For many people, there’s some confusion between content protected by copyright and content in another category that could be perceived as not protected by copyright.
Often, what’s referred to as copyright-free content is actually copyright-protected content used under licence. It’s up to the copyright owners to decide whether their content can be used.
Keep in mind that the vast majority of content is NOT copyright-free. However, it’s possible that the rights to the content have been “freed” or released by the copyright owners.
Free or not?
The apparent paradox we just mentioned needs to be clarified: the content itself remains copyright-protected even though permission to use the content may have been granted.
The content therefore remains covered by the Copyright Act and specific uses may be allowed or prohibited by the copyright owners.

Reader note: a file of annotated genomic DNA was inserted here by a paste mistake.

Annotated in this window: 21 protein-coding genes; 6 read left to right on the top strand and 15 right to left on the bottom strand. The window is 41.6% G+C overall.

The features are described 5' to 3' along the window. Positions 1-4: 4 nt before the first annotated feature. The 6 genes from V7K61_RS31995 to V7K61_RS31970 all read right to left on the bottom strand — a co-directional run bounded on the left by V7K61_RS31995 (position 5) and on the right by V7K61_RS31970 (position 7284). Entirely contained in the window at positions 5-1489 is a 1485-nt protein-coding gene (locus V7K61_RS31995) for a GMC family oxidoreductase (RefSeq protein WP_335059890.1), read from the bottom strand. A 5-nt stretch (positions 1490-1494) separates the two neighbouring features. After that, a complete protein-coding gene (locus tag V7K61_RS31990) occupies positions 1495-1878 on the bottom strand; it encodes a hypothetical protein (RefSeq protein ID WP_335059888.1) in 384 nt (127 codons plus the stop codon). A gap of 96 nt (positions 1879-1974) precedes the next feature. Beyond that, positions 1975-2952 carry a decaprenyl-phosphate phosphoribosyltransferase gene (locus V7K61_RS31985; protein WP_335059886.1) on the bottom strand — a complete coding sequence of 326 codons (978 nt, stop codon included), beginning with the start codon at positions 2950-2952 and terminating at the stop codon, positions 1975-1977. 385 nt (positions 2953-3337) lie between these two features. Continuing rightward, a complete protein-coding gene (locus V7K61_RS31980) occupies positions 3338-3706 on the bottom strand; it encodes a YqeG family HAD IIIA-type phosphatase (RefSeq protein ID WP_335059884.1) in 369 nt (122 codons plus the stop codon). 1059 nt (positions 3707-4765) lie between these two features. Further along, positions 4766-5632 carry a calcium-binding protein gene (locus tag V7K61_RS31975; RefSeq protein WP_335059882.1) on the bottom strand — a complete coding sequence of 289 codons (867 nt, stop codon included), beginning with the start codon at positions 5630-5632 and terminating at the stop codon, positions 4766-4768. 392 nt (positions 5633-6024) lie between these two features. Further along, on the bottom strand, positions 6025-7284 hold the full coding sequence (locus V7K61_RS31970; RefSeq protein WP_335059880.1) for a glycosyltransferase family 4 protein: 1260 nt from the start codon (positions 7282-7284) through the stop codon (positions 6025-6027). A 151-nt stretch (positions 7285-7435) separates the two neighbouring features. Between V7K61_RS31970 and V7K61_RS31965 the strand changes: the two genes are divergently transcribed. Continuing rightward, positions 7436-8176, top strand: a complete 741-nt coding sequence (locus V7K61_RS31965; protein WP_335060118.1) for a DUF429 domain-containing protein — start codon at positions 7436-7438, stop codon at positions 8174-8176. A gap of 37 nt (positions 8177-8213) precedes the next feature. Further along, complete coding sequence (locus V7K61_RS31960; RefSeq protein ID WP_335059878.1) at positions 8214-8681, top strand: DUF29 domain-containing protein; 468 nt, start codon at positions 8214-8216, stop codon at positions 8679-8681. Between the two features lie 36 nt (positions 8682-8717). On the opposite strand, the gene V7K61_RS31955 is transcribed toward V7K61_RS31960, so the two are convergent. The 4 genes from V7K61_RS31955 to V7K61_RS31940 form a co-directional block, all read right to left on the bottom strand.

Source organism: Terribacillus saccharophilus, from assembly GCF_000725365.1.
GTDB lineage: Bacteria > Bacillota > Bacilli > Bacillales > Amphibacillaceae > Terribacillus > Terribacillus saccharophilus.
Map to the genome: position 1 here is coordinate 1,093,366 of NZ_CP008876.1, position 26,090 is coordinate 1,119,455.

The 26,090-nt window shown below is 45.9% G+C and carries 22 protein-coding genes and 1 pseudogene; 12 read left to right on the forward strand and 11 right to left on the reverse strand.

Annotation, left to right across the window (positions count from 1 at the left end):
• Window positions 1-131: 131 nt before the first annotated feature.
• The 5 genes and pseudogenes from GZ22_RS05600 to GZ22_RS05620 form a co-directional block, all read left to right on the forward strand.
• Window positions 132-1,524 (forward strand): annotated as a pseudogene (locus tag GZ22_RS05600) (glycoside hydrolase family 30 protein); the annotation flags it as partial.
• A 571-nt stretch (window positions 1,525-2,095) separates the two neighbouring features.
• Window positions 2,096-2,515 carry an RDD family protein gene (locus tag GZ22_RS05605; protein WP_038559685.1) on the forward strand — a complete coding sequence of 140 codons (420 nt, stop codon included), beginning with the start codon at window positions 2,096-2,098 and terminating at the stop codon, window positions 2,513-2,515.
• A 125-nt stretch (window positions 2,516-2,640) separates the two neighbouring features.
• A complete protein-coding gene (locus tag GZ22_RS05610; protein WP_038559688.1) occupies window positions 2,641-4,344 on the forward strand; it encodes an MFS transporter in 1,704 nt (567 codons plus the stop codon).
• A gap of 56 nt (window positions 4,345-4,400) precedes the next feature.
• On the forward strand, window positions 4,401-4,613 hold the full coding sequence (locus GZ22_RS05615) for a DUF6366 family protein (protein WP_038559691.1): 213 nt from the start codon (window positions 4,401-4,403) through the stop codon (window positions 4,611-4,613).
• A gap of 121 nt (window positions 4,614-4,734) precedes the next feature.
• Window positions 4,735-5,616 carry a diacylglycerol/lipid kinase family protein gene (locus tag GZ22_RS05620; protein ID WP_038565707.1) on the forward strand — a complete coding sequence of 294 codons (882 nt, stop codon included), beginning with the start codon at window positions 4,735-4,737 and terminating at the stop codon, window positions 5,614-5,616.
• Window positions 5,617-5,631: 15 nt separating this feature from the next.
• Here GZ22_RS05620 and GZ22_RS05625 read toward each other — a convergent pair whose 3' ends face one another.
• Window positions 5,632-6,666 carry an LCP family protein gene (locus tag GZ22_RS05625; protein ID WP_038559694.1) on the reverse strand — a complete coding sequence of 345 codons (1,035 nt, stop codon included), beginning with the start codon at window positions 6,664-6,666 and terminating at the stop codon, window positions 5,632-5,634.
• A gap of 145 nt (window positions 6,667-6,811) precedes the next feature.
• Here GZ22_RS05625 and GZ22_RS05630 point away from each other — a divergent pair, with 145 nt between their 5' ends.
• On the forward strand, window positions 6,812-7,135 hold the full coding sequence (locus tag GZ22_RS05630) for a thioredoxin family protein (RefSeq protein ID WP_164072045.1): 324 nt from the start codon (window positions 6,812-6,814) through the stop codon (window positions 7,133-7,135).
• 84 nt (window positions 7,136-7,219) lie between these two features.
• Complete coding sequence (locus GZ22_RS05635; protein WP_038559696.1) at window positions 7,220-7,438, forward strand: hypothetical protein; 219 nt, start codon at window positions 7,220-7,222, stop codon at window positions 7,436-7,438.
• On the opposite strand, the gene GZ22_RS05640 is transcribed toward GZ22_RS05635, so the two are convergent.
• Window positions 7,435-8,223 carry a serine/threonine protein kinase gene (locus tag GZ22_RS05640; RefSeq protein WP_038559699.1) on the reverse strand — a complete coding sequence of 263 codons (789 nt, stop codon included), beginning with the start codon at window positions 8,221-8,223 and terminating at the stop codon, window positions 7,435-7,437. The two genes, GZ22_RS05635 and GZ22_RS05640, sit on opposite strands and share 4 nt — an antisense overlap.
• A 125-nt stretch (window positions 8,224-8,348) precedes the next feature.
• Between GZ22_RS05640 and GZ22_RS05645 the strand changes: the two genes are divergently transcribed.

Unless you’ve been given permission, you can’t legally use the content.
The Copyright Act automatically protects content and any communication of that content, regardless of the medium (PowerPoint, PDF, websites, etc.) and the distribution method. Reproducing or redistributing copyrighted content usually requires authorization, whether it’s being distributed on a public website or a limited-access site (intranet, online course). [Translation]
— HEC Montréal, Documents libres de droit (in French)
How can you tell if content is copyright-free?
For images, you can use Google’s advanced search options by dragging or uploading an image file to the search bar. Google will tell you the image’s origin, which may enable you to find the information about whether the image is copyright-free.